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The Future of Computing
Internet 2 and PennNet-21 put Penn in the technology vanguard.
By Judith Rodin

THE Ides of March is a day typically associated with foreboding predictions, but that was far from the case this year at Penn. On that day, I joined a group of University faculty, students and staff to discuss an exciting new initiative: Penn's role in developing the next generation Internet. Our important work in this area -- coupled with an aggressive internal assessment of our technology infrastructure called PennNet-21 -- will help position the University to take full advantage of the enormous advances taking place in the realm of information technology.
   Of all the challenges facing Penn today, our need to thoughtfully integrate and utilize information technology is among the most pressing. Indeed, the creative deployment of new technologies is one of the prime strategic goals in the Agenda for Excellence. Recognizing that technology is revolutionizing the ways in which knowledge is acquired, created and disseminated, Penn will implement, through acquisition or development, state-of-the-art information systems that will improve the flow of electronic communication and advance Penn's academic, administrative and capital planning processes. Let me tell you more about what Penn is doing in this important area.
   The Internet, one of the most important and transformative developments of the 20th century, is largely a product of academe. And academe will take a leadership role in developing the Internet of the 21st century. The vehicle for this extraordinary journey is Internet 2, a collaborative effort comprised of select American universities working with industry and government.
   The mission of this initiative is an ambitious one: to develop, deploy and operate advanced, network-based applications and network services to further U.S. leadership in research and higher education and accelerate the availability of new services and applications on the Internet.
   The importance of an enhanced Internet to higher education is clear. Internet 2 is working to enable applications, such as telemedicine, digital libraries and virtual laboratories, that are not possible with the technology underlying today's Internet. These and other applications would have great impact on the humanities and sciences alike; they will benefit any research that requires interactive collaboration and instruction, real-time access to remote scientific instruments, shared virtual reality or multi-media services.
   While our work on the Internet 2 project has national and international implications, the University's PennNet-21 Project is focused on Penn's own technological infrastructure and future computing needs. As more Penn users rely on networked applications in the areas of teaching, learning, research and university administration, the demands for service availability and reliability as well as for diversity of services have increased astronomically. The responsibility for meeting those demands rests with Penn's Division of Information Systems and Computing (ISC). Led by Vice Provost James O'Donnell, ISC has begun PennNet-21, a project that is forging a vision for Penn's 21st-century computing.
   A recent PennNet-21 white paper lays out a detailed scenario for Penn's workplace of the future. It is fascinating reading, as the following brief excerpt shows:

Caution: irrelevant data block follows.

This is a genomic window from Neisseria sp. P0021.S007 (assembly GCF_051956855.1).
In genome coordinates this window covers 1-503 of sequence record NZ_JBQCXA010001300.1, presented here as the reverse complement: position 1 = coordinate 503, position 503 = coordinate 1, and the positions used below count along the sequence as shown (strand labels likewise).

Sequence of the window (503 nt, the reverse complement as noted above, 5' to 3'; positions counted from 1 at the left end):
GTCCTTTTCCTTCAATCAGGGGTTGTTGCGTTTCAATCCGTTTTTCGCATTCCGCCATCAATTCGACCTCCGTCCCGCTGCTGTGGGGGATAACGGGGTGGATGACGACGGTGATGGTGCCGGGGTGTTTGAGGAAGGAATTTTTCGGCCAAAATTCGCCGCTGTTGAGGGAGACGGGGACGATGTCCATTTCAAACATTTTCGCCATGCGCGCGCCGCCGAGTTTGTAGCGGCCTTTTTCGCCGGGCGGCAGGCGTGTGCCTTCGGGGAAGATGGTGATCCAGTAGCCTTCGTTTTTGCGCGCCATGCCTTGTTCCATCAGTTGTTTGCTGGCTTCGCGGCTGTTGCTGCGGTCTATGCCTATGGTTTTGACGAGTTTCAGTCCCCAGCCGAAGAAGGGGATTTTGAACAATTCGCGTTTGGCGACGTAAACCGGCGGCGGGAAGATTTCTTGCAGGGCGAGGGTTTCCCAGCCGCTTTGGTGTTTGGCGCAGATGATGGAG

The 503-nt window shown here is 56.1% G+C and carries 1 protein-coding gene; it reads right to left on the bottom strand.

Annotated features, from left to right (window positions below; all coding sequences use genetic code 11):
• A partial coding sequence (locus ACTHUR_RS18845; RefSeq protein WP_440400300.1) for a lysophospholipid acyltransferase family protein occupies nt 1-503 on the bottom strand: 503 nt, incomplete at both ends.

Robert arrives for work at his office in the Van Pelt Library about 30 minutes before his scheduled video conference call, and sets Rover, his handheld computing device, next to his desktop computer. The handheld and desktop quickly authenticate to each other and then automatically start to synchronize their data over a wireless connection.
   "Any messages, Scanner?" Robert asks his desktop.
   "Three," his desktop computer replies, "two from callers on your critical-caller list, one that seems to be a sales call." Robert tells Scanner to route the two critical-caller messages to Rover, where he can access them wherever he might go, and to leave the sales call. He'll pick that up later as time permits. "I reserved some video time for this morning," Robert continues. "Bring up a screen directory, please."
   Schedule information for his reserved 4-way video conference, and three scheduled video multicasts he had indicated might be of interest, display on the screen in a window just above the rolling ticker display of university announcements. He confirms the video conference call and clicks 'reject' on two of the multicasts and 'accept' on one. Scanner completes the network reservation requests necessary for both the video conference and the video content he requested.

   This vision of a future workplace at Penn is not far distant. Making it -- or something close to it -- a reality will mean allocating numerous resources. But first and foremost, that vision will require a talented and dedicated team of imaginative and technologically skilled men and women. Penn is fortunate to already have such a team at ISC.
   The University of Pennsylvania has long been a leader in developing and applying information technology to further its mission. Clearly, the intense pace of the information revolution requires us to be constantly vigilant and strategic about how we use technology. As Internet 2 and PennNet-21 demonstrate, we are. And because of that, we will continue to leverage the power of information technology in our classrooms, our laboratories and our offices as the old century ends and the new one begins.

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